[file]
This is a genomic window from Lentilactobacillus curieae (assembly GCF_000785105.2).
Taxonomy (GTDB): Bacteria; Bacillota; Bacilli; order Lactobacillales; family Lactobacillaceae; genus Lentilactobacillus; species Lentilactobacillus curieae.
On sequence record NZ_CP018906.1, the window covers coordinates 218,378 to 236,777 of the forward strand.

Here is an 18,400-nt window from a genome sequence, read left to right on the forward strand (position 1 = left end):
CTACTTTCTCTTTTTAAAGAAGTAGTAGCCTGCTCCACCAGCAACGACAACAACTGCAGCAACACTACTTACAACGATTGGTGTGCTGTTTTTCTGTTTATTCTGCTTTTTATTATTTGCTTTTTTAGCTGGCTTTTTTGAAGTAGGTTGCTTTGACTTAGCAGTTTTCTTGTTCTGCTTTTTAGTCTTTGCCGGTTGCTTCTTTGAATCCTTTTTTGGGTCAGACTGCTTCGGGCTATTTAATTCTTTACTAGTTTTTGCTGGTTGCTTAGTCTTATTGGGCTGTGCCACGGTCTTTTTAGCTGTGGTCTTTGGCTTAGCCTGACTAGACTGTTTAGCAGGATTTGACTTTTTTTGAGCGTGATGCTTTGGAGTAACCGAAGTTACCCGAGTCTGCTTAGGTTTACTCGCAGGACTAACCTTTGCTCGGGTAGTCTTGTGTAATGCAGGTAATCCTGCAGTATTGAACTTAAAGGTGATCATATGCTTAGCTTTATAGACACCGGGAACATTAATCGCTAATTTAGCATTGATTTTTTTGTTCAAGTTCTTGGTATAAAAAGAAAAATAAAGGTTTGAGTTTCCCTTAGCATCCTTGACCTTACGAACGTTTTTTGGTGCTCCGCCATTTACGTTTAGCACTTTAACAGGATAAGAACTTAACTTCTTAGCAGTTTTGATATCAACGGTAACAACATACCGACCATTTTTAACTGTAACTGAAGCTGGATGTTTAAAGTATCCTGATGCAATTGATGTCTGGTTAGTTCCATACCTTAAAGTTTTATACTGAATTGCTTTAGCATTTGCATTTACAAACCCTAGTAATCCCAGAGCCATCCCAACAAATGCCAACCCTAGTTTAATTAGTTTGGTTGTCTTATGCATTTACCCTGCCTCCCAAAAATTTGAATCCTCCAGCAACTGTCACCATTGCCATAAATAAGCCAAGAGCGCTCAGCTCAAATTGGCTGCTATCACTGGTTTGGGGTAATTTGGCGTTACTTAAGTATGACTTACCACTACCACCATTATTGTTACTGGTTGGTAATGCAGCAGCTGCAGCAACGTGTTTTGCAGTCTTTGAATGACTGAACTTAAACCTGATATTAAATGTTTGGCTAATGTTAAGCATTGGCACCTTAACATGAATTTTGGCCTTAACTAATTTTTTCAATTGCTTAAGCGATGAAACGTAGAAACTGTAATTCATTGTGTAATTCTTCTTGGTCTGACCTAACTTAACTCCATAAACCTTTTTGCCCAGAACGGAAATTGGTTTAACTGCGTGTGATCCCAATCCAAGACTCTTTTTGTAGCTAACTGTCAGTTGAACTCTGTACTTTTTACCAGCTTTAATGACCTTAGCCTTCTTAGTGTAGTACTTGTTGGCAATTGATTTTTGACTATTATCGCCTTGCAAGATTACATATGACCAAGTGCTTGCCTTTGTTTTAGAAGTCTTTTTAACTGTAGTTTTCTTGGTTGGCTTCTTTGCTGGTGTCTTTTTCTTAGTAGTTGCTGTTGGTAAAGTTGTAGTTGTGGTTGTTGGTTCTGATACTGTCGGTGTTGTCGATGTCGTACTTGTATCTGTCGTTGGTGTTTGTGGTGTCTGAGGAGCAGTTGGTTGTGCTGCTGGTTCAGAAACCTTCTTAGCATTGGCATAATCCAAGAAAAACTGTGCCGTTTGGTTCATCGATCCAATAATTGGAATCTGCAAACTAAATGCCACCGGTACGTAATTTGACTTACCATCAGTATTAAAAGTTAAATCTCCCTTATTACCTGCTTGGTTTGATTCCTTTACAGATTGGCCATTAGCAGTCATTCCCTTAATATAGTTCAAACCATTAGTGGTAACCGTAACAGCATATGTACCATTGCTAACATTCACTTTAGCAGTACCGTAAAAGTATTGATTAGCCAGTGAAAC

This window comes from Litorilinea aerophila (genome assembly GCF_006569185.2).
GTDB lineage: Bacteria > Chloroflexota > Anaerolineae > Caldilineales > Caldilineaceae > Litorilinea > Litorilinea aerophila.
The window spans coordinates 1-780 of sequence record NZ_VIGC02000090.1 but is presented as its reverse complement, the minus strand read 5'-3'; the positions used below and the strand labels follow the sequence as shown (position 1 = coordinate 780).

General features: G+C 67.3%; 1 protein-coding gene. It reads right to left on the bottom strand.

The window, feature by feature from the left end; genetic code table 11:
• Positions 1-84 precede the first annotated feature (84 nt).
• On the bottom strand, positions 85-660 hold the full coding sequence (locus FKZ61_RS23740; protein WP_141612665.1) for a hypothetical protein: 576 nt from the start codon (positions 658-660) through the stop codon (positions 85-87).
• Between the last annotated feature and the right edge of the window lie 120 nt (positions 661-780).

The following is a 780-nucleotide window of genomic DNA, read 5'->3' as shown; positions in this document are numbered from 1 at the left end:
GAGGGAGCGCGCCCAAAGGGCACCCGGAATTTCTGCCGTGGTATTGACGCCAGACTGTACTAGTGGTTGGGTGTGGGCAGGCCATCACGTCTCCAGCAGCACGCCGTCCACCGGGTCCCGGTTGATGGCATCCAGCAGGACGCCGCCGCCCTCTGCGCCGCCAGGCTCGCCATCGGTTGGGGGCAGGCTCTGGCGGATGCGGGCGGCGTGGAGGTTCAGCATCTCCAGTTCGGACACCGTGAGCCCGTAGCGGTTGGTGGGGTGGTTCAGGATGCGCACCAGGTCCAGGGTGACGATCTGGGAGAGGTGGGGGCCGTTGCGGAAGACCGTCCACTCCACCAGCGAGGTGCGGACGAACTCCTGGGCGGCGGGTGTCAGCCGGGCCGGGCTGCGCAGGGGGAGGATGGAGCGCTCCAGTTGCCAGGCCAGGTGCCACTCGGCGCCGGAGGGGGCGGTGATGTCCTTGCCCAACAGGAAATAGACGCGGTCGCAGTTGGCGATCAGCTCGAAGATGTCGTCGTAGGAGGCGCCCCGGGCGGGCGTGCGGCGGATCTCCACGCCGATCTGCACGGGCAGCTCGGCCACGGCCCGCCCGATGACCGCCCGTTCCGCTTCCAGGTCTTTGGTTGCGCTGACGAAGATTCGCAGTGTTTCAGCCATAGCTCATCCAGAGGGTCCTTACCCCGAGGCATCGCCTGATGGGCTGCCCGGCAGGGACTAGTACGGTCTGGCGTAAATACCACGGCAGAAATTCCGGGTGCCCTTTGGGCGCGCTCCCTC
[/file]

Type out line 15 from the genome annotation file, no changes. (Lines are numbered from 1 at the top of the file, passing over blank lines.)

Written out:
GAGGGAGCGCGCCCAAAGGGCACCCGGAATTTCTGCCGTGGTATTGACGCCAGACTGTACTAGTGGTTGGGTGTGGGCAGGCCATCACGTCTCCAGCAGCACGCCGTCCACCGGGTCCCGGTTGATGGCATCCAGCAGGACGCCGCCGCCCTCTGCGCCGCCAGGCTCGCCATCGGTTGGGGGCAGGCTCTGGCGGATGCGGGCGGCGTGGAGGTTCAGCATCTCCAGTTCGGACACCGTGAGCCCGTAGCGGTTGGTGGGGTGGTTCAGGATGCGCACCAGGTCCAGGGTGACGATCTGGGAGAGGTGGGGGCCGTTGCGGAAGACCGTCCACTCCACCAGCGAGGTGCGGACGAACTCCTGGGCGGCGGGTGTCAGCCGGGCCGGGCTGCGCAGGGGGAGGATGGAGCGCTCCAGTTGCCAGGCCAGGTGCCACTCGGCGCCGGAGGGGGCGGTGATGTCCTTGCCCAACAGGAAATAGACGCGGTCGCAGTTGGCGATCAGCTCGAAGATGTCGTCGTAGGAGGCGCCCCGGGCGGGCGTGCGGCGGATCTCCACGCCGATCTGCACGGGCAGCTCGGCCACGGCCCGCCCGATGACCGCCCGTTCCGCTTCCAGGTCTTTGGTTGCGCTGACGAAGATTCGCAGTGTTTCAGCCATAGCTCATCCAGAGGGTCCTTACCCCGAGGCATCGCCTGATGGGCTGCCCGGCAGGGACTAGTACGGTCTGGCGTAAATACCACGGCAGAAATTCCGGGTGCCCTTTGGGCGCGCTCCCTC